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Early-term and Mid-term Feedback, SGIDs

While the College of Veterinary Medicine’s Student Evaluation of Teaching (SET’s) measure perceptions AFTER a course is over, collecting feedback between week 3 and course midterm has benefits. Doing so allows faculty to:

  • address student questions or points of confusion regarding course design and major projects
  • make meaningful changes or adjustments quickly and efficiently
  • promote student engagement with the course content and instructors
  • positively affect the outcome of summative evaluations of teaching effectiveness.

Four approaches – Early-term Course Feedback, Small Group Instructional Diagnosis, Quick Course Diagnosis, and Midterm Evaluations – can be used, and the one you choose depends on what you hope to accomplish. The Office of Teaching & Learning is available to facilitate.

Early Term Course Feedback

Early Term Feedback (ETF) is a formative assessment tool — in essence, a three-question survey — that allows you to engage students, address relevant questions or concerns, and make changes you believe valuable based on their feedback.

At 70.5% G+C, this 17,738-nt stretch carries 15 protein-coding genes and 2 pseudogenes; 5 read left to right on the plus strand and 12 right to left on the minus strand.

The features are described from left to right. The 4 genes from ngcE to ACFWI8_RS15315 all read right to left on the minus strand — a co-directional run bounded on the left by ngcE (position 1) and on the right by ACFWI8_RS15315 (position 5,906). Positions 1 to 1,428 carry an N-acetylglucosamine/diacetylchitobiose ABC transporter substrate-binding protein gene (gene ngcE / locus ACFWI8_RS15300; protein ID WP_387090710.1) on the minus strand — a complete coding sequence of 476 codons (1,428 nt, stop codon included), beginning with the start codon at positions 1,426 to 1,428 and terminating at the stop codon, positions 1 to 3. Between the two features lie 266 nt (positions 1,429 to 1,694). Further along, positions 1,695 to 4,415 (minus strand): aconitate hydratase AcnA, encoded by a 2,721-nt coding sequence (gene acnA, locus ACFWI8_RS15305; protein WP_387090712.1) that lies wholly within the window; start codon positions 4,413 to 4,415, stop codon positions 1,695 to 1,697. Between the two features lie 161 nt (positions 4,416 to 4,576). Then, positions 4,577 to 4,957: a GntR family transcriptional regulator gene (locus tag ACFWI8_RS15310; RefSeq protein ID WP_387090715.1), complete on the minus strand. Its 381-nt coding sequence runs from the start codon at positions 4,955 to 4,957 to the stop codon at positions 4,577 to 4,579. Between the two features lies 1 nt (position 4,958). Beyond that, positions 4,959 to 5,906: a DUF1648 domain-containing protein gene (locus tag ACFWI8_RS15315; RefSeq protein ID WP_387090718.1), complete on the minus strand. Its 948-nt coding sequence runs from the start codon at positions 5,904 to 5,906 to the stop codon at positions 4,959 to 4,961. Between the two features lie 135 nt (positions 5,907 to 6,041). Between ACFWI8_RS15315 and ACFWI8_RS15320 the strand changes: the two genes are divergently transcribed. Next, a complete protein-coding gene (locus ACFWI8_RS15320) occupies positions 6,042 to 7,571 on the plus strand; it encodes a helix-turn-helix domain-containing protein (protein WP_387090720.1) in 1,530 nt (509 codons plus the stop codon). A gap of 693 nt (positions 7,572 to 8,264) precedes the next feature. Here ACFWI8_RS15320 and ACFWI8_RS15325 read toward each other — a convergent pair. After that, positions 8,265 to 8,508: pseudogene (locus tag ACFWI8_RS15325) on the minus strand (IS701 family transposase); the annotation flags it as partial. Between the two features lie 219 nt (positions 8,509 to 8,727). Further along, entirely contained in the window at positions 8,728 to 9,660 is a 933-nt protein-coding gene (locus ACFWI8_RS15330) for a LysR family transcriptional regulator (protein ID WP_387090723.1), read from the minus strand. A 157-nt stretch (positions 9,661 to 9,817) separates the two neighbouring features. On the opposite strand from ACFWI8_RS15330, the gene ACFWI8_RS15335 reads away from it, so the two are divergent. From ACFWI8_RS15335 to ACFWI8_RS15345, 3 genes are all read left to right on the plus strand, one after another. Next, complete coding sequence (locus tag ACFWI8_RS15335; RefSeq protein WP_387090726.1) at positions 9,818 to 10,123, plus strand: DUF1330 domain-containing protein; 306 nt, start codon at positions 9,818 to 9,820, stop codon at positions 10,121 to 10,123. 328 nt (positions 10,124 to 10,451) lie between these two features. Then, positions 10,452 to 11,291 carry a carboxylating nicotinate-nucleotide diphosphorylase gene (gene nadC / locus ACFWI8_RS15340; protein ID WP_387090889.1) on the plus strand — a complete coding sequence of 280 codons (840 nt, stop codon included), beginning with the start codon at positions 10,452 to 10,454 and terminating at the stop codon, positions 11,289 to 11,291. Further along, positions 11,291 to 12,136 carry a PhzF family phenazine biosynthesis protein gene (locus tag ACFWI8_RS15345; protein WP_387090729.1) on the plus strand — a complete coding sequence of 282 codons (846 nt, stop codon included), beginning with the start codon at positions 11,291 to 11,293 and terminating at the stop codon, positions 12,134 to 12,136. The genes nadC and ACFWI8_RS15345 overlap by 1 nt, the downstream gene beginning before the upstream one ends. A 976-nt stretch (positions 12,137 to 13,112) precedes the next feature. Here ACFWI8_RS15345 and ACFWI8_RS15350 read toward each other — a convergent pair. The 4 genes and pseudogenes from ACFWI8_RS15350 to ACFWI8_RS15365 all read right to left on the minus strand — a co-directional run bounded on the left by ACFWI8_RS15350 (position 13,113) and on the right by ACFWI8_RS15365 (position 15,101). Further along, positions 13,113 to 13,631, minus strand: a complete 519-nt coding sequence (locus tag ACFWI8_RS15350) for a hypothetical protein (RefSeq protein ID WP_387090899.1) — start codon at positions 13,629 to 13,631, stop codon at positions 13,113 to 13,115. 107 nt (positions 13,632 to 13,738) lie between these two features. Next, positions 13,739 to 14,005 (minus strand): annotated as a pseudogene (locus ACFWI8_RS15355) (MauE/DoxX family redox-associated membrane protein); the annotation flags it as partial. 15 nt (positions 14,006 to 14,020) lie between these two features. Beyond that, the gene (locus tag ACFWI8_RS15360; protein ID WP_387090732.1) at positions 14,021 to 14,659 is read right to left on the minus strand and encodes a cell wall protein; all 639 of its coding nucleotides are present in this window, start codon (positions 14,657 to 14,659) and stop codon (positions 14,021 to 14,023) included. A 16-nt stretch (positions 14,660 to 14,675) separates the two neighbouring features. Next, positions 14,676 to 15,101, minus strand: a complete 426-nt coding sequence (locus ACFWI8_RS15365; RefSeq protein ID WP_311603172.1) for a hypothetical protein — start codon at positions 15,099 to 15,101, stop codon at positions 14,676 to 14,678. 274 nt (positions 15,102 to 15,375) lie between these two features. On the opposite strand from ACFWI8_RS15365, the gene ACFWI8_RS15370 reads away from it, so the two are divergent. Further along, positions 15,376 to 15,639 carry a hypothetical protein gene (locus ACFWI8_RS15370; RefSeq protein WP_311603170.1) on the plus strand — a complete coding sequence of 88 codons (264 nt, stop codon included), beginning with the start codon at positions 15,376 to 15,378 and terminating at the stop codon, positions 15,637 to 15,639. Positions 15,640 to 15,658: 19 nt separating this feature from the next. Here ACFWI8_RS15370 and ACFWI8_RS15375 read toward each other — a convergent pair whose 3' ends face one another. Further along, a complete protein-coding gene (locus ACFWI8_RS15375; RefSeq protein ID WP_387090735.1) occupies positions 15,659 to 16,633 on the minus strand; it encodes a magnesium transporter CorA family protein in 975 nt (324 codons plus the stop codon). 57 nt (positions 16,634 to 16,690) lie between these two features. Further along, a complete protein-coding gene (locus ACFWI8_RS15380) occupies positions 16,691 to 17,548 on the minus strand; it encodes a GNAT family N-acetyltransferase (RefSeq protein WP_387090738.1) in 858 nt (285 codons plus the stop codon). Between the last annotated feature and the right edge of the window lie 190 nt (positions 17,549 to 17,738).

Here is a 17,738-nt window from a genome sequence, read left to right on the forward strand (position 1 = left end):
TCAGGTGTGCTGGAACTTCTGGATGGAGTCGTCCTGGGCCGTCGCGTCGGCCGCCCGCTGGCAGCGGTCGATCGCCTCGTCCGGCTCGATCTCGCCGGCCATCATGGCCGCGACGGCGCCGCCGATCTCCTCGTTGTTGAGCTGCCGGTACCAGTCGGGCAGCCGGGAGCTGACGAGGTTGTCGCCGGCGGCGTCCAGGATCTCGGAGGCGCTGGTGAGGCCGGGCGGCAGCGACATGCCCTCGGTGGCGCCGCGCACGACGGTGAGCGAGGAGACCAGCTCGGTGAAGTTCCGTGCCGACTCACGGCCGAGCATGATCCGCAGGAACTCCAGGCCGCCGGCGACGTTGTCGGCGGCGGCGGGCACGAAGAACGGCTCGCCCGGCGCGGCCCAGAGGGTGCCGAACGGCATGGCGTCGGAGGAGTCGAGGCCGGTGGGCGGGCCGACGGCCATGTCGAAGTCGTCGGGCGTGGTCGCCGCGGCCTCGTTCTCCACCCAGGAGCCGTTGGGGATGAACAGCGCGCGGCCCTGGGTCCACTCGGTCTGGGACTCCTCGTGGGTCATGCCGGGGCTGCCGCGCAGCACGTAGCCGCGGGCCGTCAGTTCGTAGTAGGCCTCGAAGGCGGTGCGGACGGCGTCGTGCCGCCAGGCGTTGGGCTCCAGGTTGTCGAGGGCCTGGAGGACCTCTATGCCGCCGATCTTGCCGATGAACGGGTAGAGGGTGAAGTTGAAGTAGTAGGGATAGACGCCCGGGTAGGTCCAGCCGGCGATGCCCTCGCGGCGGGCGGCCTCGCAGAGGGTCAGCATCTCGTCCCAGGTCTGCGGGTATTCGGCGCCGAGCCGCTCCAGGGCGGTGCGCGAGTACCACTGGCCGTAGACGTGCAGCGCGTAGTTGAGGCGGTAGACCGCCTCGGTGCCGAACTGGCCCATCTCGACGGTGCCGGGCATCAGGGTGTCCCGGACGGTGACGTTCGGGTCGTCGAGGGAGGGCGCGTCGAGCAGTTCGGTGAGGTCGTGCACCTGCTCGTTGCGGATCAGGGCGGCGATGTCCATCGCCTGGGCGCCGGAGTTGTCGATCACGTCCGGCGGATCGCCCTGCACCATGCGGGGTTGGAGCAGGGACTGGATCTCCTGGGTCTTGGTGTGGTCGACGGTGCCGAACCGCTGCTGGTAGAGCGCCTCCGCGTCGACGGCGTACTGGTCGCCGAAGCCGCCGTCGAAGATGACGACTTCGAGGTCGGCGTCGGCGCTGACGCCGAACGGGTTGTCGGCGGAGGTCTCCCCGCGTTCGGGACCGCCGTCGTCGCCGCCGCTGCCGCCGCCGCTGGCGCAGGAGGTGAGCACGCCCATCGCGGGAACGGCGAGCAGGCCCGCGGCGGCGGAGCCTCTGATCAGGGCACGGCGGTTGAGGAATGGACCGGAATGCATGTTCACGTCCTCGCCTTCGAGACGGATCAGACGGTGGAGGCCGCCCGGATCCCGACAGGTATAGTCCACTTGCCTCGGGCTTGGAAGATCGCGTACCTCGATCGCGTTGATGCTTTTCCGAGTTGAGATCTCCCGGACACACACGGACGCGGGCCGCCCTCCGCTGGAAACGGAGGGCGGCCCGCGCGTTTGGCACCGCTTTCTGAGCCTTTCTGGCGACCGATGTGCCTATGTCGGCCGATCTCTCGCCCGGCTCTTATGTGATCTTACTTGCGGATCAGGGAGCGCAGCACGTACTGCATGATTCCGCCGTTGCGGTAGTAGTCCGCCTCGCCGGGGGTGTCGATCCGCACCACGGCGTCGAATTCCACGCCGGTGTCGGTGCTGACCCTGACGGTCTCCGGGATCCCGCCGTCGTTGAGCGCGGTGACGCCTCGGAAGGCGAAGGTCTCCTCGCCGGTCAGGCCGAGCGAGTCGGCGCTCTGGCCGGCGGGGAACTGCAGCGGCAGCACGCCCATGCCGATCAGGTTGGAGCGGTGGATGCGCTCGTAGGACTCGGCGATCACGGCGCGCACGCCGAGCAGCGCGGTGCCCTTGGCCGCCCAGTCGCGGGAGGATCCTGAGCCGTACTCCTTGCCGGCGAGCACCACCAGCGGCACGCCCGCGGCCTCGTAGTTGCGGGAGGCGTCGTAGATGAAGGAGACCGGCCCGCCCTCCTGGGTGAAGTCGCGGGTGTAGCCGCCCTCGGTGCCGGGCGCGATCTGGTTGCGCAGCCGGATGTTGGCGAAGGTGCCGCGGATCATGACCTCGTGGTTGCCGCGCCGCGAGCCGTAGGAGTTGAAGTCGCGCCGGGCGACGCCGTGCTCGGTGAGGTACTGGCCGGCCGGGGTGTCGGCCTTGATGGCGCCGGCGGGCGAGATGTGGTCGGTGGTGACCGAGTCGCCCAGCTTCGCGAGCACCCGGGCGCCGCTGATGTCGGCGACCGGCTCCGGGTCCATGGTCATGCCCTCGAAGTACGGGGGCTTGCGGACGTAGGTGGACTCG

ETF can provide information about student perceptions of workload, their understanding of course objectives, their ability to engage with educational technology or resources, or their reception of new instructional approaches.

Early Term Feedback is usually done between weeks 3 and 5 of a semester. Instructors give students 10 minutes to answer up to three open-ended questions like the following:

  • What features of this course contribute most to your learning?
  • What changes would enhance your learning or clarify confusion?
  • What can you do to improve your learning?
  • What, if anything, would you change about the course?
  • What is the best feature of the instructor’s presentation skills?
  • Do you feel that the approach to (describe course change) is effective?

Typically, the instructor explains the purpose of ETF and allows students to jot down responses anonymously. The survey can also be administered through Carmen or Qualtrics. (CVM’s Office of Teaching & Learning would be happy to administer and summarize ETF results for you.)

Small Group Instructional Diagnosis (SGID)

Like Early Term Feedback, Small Group Instructional Diagnosis is conducted for formative purposes in weeks 4, 5, or 6. SGID uses facilitated small group discussion among students to provide feedback to an instructor. Usually, someone besides the faculty member facilitates SGIDs.

Questions asked during the SGID process resemble those asked during ETF. They may include the following:

  • What do you like best about the course and the faculty member’s teaching?
  • What would you like the faculty member to change that may improve the course, his or her teaching, and your learning?
  • What could you do to make the course better for you and the faculty member?
  • How much have you learned in this course thus far?